The tank only carried 300 gallons at the time of the explosion. Can you guess what the outcome would have been had it carried the full load of 1,000 gallons? Much worse, that’s for sure.

Thursday, February 23, 2012

Fire Changes Train Schedule

Fires happen every day. What they don’t do every day is make a train wait or not go at all. Late Wednesday night a 5 alarm fire began in the vacant Aqua Aqua Inc. warehouse building in the 1800 block of 54th Avenue jn the Cicero neigborhood of Chicago.

The origin of the fire continues to be a mystery. What is not a mystery was the lengths it would take to bring its presence to attention.  The war on human endurance began around 6pm and didn’t hold up until around midnight as 120 firefighters from over 30 communities battled the blaze along with constantly freezing hydrants and the slippery ice it created.

The fire itself wasn’t content to take just one building with it as it spread to the Central Steel Fabricators building that packs and ships telecommunications  products. To be doublely sure that it was noticed, the fire gave such intense heat that the nearby Pink Line of the CTA train west of Pulaski found its service disrupted.

There is now talk of domolishing these buildings as the fear of hot spots springing up enters the minds of firefighters.

Source Cited:
Chicago Tribune Wednesday January 22, 2014 Section 1, Page 12
Chicago Tribune Thursday January 23, 2014 Section 1, Page 11

This time of year we envision hazards coming from traveling on icy roads. What we don’t think of is the danger of what happens once we get inside. For workers at the International Nutrition Plant in Omaha, Nebraska they discovered being in jeopardy was not being outside but inside the building. Monday morning found 38 workers scurrying about their jobs.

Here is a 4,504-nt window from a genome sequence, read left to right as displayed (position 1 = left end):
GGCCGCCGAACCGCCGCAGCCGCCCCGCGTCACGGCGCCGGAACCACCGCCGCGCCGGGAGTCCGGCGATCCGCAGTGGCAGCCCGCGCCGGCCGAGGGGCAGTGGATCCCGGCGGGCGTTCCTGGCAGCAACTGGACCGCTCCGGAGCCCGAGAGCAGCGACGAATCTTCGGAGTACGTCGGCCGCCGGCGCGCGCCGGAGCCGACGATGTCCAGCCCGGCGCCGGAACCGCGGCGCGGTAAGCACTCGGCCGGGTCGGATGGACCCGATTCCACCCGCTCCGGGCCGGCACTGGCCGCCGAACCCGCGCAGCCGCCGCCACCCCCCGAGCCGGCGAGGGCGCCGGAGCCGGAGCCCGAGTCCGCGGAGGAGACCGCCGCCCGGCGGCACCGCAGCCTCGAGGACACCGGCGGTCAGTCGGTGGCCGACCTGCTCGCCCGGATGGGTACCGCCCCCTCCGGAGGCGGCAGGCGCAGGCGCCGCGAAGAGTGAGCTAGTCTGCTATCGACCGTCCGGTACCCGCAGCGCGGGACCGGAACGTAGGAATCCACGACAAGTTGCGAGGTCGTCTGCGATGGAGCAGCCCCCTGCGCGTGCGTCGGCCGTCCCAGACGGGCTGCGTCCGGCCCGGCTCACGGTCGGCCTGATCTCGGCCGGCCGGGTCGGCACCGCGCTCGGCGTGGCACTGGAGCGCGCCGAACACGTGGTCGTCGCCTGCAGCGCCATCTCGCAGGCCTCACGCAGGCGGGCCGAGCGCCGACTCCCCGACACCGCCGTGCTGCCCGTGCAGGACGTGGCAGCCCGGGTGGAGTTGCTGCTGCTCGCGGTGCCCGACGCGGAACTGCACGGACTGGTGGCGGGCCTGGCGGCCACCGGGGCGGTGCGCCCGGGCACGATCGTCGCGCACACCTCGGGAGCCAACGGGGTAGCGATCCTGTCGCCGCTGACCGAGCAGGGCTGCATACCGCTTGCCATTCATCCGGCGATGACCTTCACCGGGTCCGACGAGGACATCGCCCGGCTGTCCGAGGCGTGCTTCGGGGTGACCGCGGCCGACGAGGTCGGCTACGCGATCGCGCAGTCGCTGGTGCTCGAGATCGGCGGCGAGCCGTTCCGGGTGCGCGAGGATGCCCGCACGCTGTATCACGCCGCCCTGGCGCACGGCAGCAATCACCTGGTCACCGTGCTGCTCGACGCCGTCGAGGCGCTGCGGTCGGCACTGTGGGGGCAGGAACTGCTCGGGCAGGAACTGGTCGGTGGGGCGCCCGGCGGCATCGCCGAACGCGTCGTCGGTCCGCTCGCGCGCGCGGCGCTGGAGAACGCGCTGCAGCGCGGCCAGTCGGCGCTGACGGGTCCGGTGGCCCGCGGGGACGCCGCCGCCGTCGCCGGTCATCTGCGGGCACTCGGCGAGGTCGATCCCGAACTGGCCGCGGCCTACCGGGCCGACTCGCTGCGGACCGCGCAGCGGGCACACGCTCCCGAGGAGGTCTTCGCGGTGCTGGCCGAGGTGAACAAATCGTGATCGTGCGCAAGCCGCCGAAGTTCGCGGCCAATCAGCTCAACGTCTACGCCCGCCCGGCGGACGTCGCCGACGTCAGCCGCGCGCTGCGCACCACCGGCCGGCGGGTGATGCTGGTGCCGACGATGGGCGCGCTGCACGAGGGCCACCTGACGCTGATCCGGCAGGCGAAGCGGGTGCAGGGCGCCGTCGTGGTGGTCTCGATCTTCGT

Kendrick Houston, a forklift operator and Nate Lewis, a production line worker gave readers of the Omaha World-Herald a good picture of that day’s surprise visit of an explosion and its ensuing fire. The first sign of a problem was when the floor began to tremble. With this odd sensation came a loud crackling sound and then the lights went out. There was a spark and then a ball of flames as the building caved in from 3rd floor down.

Intense heat and smoke hampered rescue as 50 Omaha firemen attempted to do their duty. They were able to rescue 5 people and as of Tuesday, January 21, 2014 there are two dead (1 body recovered,) as well as 10 workers injured (4 in critical condition.) At present everyone is accounted for but it remains uncertain at this time whether there were any visitors to the animal feed plant at the time of the explosion. If there were, those people have yet to be discovered. Part of the plant was flattened by the incident, which is being called an industrial accident. Investigators say it may take weeks before the answers of why the explosion and fire happened become clear.

Source Used:
Chicago Tribune Tuesday 1-21-2014 Section 1, Page 10

The History of Small Town Fires

Most small town have a claim to fame. Sometimes there are good, but most often they are not.

Fire seems to be the chief source of destruction. It is the great equalizer for it believes that nothing is unequal. Rich or poor the towns fall.

Fires can be big or little. They can cover a single building, a block, a district, a town or the countryside before either the rain or the fire department is able to put it out.

We’ve all heard of Chicago and San Francisco’s fires. But what of small town USA? Many towns have a fire in their history. Some are told of others aren’t.

If you’ve ever lived in a town that had a fire once upon a time, here’s the place to share those memories or those wondering. Perhaps someone out there knows about your town and can tell you things you never knew.

Join me here. This is a place of learning.